How about being able to shoot. I may not know tactics but I can shoot fast and accurate. My guess is that counts for something. A lot like the race car driver being able to feel the car better than the normal driver.
    We played some airsoft force on force at the house and it’s funny how slow the tactical guys were at getting rounds on target. We were playing in short sleeve shirts with eye pro only. I know it’s not life or death but it hurts bad when you get hit. Normally I could react and deliver rounds on target in less than half the time of the guys that think tactics are what it’s all about. Yes we need tactics but you need to be able to shoot too. I have 1 welt, I delivered dozens.

  3. Hey, if you can use your coffee cup tactically when the need arises, I’m pretty sure you’d do okay with your carry gun as well. Especially since you carry a proper caliber now, as JMB intended.

  4. You’re not even a USPSA Master as far as “gaming skills” go and yet you’re of a “Meh’ MINDSET as to self defense.

    I pity your attorney.

    1. If that’s what you got out of reading this post, I pity you, because going through life without basic reading comprehension skills would be pretty awful.

      1. It’s not just this post but and underlying theme that anyone that’s not squarely in the shooting sports camp is a “Tactical Timmy” or if they own an AR with more than one rail on it they’re some kind of Rambo operator wannabe and are worthy of derision and snide little put-downs. That might be were some of the ill will is coming from. You think? In all fairness, once that tit-for-tat thing gets started it becomes harder to tell which came first, the chicken or the egg?

        I’ve heard the term “Gun School Junkies” and I’ve seen people show up at a steel plate match decked out in 5.11 gear from head to toe but for the most part, I see the value of (some) gun schools and formal training, especially in the judicious use of lethal force. If someone wants to learn street or home defense tactics via shoot-no-shoot scenarios or how to deploy and run a carbine or shotgun, I recognize that has value and will stand them in good stead be it in defense of themselves and their families or in the courtroom. And to be fair, more and more self defense instructors are emphasizing competitive shooting as another tool in the bag. So I also see the value in that.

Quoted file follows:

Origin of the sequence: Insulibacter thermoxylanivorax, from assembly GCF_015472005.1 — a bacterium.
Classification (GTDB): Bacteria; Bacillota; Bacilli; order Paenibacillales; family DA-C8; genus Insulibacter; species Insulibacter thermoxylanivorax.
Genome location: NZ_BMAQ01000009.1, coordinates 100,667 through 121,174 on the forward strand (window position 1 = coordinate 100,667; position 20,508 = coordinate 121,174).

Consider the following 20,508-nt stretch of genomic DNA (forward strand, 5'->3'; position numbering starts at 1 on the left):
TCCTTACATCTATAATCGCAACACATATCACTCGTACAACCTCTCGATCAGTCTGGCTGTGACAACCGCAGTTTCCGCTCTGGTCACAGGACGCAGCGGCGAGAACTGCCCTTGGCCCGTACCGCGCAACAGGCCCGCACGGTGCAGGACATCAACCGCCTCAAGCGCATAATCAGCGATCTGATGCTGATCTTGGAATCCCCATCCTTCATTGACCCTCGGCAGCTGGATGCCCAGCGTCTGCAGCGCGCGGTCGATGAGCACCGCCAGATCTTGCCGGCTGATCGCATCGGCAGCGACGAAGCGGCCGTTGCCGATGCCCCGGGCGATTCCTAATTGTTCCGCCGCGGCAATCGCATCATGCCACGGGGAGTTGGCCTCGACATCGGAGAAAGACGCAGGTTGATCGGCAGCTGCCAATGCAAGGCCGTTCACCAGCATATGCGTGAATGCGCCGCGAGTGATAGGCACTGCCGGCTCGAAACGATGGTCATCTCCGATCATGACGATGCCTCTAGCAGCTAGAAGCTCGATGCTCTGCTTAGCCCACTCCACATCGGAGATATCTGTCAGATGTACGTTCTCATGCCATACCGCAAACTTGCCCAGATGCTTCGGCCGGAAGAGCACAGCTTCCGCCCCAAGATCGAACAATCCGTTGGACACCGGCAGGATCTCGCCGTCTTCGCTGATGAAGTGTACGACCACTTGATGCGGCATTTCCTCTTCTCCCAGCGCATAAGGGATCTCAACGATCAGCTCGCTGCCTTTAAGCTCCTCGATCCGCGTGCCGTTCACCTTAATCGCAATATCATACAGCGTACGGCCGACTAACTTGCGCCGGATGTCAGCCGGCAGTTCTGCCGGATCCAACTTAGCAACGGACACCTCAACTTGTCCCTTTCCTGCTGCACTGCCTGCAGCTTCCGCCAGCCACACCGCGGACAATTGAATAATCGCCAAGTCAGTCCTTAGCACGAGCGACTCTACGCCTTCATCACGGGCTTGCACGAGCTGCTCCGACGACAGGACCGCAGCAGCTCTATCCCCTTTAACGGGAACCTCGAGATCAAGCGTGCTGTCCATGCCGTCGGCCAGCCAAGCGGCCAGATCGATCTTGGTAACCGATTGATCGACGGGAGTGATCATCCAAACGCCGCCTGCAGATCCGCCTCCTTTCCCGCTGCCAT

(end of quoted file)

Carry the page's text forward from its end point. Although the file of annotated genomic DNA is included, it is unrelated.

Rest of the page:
I can understand your logic that the odds that you will ever have to draw your weapon let alone fire it in self defense are in your favor. But those individuals who have invested themselves in formal training and practice share the same odds with the difference being that should they ever face prosecution for defending themselves with lethal force, their counsel can present a case to the jury that has more substance than “my client excels at gun games”. That doesn’t make them a “Tactical Timmy or Tina” or Delta Force Operator. Just responsibly armed. And I see the value in that.

        I live in both worlds and I don’t see them as incompatible or mutually exclusive.

        1. That’s fair. There are plenty of bros who believe that tactical training and competition can coexist peacefully, in fact I’m one of them. I’m just tired of all the “WARRIOR MINDSET 24/7/365 BRAH” that you seem to be seeing a lot of these days.